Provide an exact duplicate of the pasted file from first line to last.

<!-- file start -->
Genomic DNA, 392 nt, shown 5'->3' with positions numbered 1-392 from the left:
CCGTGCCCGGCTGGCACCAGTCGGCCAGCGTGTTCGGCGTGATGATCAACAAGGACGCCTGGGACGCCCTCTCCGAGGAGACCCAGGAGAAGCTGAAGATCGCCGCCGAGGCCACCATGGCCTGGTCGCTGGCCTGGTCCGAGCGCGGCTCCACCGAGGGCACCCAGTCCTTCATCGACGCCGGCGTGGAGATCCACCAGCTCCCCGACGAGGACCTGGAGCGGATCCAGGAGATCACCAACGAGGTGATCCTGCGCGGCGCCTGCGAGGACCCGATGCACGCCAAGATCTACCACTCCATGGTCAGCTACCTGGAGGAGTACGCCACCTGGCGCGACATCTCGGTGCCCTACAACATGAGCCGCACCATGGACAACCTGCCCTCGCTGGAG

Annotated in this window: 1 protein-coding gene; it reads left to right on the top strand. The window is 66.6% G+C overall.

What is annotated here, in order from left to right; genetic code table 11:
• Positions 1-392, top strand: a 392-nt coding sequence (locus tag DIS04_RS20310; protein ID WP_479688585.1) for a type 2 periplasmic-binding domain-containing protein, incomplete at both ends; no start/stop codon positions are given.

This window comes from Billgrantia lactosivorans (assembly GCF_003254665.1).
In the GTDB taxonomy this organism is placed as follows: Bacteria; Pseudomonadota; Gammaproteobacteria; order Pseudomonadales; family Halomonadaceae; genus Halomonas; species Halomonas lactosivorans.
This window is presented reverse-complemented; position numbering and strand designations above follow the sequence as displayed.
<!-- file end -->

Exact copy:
Genomic DNA, 392 nt, shown 5'->3' with positions numbered 1-392 from the left:
CCGTGCCCGGCTGGCACCAGTCGGCCAGCGTGTTCGGCGTGATGATCAACAAGGACGCCTGGGACGCCCTCTCCGAGGAGACCCAGGAGAAGCTGAAGATCGCCGCCGAGGCCACCATGGCCTGGTCGCTGGCCTGGTCCGAGCGCGGCTCCACCGAGGGCACCCAGTCCTTCATCGACGCCGGCGTGGAGATCCACCAGCTCCCCGACGAGGACCTGGAGCGGATCCAGGAGATCACCAACGAGGTGATCCTGCGCGGCGCCTGCGAGGACCCGATGCACGCCAAGATCTACCACTCCATGGTCAGCTACCTGGAGGAGTACGCCACCTGGCGCGACATCTCGGTGCCCTACAACATGAGCCGCACCATGGACAACCTGCCCTCGCTGGAG

Annotated in this window: 1 protein-coding gene; it reads left to right on the top strand. The window is 66.6% G+C overall.

What is annotated here, in order from left to right; genetic code table 11:
• Positions 1-392, top strand: a 392-nt coding sequence (locus tag DIS04_RS20310; protein ID WP_479688585.1) for a type 2 periplasmic-binding domain-containing protein, incomplete at both ends; no start/stop codon positions are given.

This window comes from Billgrantia lactosivorans (assembly GCF_003254665.1).
In the GTDB taxonomy this organism is placed as follows: Bacteria; Pseudomonadota; Gammaproteobacteria; order Pseudomonadales; family Halomonadaceae; genus Halomonas; species Halomonas lactosivorans.
This window is presented reverse-complemented; position numbering and strand designations above follow the sequence as displayed.